There are nearly 50,000 restaurant servers in Michigan, a position that typically earns the bulk of wages through tips from customers, per the U.S. Bureau of Labor Statistics. 

Stakeholders in the hospitality sector in Michigan have raised concerns about the court’s ruling and its effect on businesses throughout the state, with groups such as the Michigan Chamber of Commerce, Michigan Restaurant and Lodging Association, and Detroit Regional Chamber all issuing statements expressing disappointment following Shapiro’s opinion.

On the local level, restaurateurs who are going on a third year of facing market uncertainty caused by the coronavirus pandemic say the court’s ruling adds to the challenges hospitality businesses are already facing.

Lucas Grill, the owner of multiple restaurants in Holland, said the short timeline for the new wage rules to come into effect will be difficult for restaurants to navigate. The appeal asked a court to rule by Aug. 2, and a stay on Shapiro’s order is in place until Aug. 9.

Grill said added labor costs will likely result in changes to how restaurants operate, with less emphasis placed on service to ensure margins can still be met.

“What you’re going to see is massive, fundamental change in the entire model of how a restaurant operates,” Grill said. “And it’s going to happen overnight.”

Mike Karas, owner of the Salt and Pepper Pub in Holland, echoed Grill, saying it would be untenable for some restaurants to even continue operating under the new wage structure.

“It’s not a sustainable business model for us. It just isn’t. There’s no way,” he said.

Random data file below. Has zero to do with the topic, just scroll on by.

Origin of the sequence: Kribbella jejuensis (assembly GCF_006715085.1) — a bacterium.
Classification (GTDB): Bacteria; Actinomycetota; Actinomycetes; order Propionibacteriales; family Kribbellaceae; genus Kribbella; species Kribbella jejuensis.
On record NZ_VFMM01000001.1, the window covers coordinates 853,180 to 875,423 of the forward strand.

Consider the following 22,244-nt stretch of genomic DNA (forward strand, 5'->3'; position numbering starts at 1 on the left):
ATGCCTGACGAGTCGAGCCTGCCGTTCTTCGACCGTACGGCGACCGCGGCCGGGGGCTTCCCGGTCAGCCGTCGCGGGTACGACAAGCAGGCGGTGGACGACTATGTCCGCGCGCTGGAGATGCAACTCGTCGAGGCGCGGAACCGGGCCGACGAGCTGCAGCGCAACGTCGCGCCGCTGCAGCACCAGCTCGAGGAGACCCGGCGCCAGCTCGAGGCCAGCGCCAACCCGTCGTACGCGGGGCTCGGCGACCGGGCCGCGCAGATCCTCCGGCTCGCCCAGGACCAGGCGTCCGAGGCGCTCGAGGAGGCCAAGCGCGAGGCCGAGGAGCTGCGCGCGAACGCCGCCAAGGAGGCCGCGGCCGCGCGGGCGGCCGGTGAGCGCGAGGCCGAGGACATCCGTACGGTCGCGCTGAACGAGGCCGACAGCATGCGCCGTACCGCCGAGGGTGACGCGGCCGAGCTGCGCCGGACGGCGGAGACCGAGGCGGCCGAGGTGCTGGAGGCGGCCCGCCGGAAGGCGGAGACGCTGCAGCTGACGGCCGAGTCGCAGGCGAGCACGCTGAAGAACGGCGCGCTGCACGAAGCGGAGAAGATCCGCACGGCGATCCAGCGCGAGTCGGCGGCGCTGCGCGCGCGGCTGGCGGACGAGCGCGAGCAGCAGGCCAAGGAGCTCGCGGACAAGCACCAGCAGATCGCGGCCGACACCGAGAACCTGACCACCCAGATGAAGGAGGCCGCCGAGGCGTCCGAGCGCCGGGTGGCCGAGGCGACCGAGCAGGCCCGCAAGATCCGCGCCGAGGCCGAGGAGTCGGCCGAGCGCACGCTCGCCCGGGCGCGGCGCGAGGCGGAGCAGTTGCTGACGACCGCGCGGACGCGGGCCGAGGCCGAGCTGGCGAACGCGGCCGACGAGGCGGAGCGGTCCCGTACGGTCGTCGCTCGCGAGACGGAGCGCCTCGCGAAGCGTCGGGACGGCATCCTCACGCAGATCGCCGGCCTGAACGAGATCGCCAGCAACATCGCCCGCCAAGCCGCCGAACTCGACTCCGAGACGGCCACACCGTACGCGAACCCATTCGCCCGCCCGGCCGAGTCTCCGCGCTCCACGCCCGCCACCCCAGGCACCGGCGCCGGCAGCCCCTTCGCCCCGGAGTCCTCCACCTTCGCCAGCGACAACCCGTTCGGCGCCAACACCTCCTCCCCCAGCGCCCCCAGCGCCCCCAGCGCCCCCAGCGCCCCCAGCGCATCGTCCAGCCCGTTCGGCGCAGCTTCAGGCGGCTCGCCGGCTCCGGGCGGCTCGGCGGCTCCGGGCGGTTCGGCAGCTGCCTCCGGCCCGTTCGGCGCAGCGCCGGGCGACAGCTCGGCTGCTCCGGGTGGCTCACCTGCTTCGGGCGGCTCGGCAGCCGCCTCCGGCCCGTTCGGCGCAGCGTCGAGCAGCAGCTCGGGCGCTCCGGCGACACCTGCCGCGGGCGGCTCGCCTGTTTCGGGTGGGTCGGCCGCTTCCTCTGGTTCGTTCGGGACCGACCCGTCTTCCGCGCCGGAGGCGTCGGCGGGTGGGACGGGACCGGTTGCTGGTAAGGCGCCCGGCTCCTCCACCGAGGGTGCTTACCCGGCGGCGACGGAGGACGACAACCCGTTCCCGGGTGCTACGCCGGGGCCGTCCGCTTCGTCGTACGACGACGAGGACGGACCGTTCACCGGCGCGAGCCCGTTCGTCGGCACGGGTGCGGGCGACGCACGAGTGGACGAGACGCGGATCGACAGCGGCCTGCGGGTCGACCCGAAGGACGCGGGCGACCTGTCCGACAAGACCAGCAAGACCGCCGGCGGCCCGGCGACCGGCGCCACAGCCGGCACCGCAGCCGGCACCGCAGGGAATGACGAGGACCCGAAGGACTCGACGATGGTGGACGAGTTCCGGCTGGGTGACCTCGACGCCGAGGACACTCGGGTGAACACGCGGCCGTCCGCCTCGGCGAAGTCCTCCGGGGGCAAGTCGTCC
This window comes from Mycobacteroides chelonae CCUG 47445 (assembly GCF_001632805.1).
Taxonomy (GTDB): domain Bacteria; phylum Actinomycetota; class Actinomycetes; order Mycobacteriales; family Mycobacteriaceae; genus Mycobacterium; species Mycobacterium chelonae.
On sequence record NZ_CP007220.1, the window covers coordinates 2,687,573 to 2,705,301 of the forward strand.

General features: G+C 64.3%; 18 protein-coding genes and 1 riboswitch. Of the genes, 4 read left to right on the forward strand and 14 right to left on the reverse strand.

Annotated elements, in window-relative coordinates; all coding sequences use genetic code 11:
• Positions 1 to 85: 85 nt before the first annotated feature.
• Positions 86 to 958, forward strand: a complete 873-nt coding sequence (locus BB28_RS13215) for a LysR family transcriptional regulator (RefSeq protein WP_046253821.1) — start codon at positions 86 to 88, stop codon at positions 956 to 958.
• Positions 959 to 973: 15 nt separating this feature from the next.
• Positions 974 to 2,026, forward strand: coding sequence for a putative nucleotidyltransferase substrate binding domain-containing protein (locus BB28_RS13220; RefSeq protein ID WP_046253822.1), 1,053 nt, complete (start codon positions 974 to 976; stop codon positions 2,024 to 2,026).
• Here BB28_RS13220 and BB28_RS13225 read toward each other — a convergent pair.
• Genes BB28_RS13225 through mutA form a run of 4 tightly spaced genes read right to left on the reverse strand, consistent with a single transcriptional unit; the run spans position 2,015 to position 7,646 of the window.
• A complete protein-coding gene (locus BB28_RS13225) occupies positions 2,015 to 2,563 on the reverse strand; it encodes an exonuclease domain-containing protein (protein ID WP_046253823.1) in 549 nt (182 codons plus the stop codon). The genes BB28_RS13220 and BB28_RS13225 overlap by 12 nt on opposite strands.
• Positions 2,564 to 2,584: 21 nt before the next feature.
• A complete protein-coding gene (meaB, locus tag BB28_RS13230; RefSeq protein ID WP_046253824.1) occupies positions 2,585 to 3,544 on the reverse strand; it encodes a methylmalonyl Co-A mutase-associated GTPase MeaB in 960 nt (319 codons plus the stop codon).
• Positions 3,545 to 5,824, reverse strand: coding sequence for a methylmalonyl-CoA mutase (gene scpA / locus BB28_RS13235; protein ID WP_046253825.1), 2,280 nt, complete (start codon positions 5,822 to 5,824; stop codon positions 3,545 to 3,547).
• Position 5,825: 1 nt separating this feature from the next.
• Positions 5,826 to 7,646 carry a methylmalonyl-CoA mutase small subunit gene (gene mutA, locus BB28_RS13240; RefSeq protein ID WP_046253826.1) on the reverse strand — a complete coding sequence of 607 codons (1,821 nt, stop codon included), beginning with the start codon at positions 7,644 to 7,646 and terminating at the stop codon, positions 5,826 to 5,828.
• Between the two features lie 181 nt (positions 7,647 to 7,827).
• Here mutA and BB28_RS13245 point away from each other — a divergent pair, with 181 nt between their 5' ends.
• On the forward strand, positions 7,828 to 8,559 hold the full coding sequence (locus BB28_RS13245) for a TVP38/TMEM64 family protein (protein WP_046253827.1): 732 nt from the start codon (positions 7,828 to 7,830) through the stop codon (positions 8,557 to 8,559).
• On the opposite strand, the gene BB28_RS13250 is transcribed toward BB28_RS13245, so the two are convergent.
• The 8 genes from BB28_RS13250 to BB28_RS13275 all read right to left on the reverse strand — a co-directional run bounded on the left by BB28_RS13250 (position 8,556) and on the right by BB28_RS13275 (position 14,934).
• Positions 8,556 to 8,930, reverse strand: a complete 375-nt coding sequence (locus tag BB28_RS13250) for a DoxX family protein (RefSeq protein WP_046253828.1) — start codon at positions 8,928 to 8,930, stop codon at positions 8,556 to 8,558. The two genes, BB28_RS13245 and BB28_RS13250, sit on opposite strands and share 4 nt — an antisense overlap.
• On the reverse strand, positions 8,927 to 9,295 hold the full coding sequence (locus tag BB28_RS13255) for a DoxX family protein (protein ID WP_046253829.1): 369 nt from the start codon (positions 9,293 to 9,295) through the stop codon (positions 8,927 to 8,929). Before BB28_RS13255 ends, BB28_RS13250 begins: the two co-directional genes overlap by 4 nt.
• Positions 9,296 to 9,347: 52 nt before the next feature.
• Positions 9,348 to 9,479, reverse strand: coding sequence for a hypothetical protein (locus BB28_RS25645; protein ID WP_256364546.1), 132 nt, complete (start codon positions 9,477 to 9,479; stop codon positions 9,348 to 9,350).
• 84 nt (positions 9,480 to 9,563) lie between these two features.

Karas said adding around $6 an hour per server in wages, on top of rising costs for food and other supplies would drive prices up for customers.

“The timing of this thing is disastrous,” Karas said. “… the timing will not be good, it will be extra disastrous if this doesn’t get squashed or at least stayed for a long time. It’s going to be the death of a lot of places.”

Both Grill and Karas believe a higher minimum tipped wage would likely result in restaurants keeping fewer servers, hosts and other tipped positions on staff.

Some tipped workers think changing the wage structure for many hospitality jobs could ultimately lead to less money in their pockets.

Erika Stob, a bartender at a restaurant in the Grand Rapids area, said she worries patrons will be less willing to tip and tip well if they know their servers and bartenders are making a greater hourly wage.

“If they still tipped I’d be 100% for it,” she said. “But I just don’t think there’s a guarantee that people will be that gracious, especially in the economy we’re living in right now.”

If higher courts do not overturn Shapiro’s ruling, Michigan would be on track to be the eighth state that doesn’t separate tipped and standard minimum wages. Jayaraman said the other seven states with higher minimum wages for tipped workers have robust restaurant industries.

Jayaraman added many restaurants are already offering better wages to attract more talent, noting many eateries have begun offering more perks to workers in hopes of recruiting and retaining them.

“Frankly, the restaurant industry is growing faster, doing better in even neighboring states like Minnesota where they pay a full minimum wage with tips on top,” Jayaraman said.

The One Fair Wage website houses studies that found states with no tipped minimum wage saw equal or higher restaurant establishment and employment rates than other states from 2011 to 2016.

One Fair Wage continues to organize in Michigan — the group plans on Tuesday to submit more than 600,000 signatures to the state Bureau of Elections for a ballot intiative to raise the minimum wage to $15 an hour in the 2024 election, Jayaraman said.

State attorneys have asked the Court of Appeals to rule on the minimum wage laws by Tuesday, Aug. 2, the same date as Michigan’s statewide primary election. The court’s ruling will shape the earnings of thousands of workers in Michigan.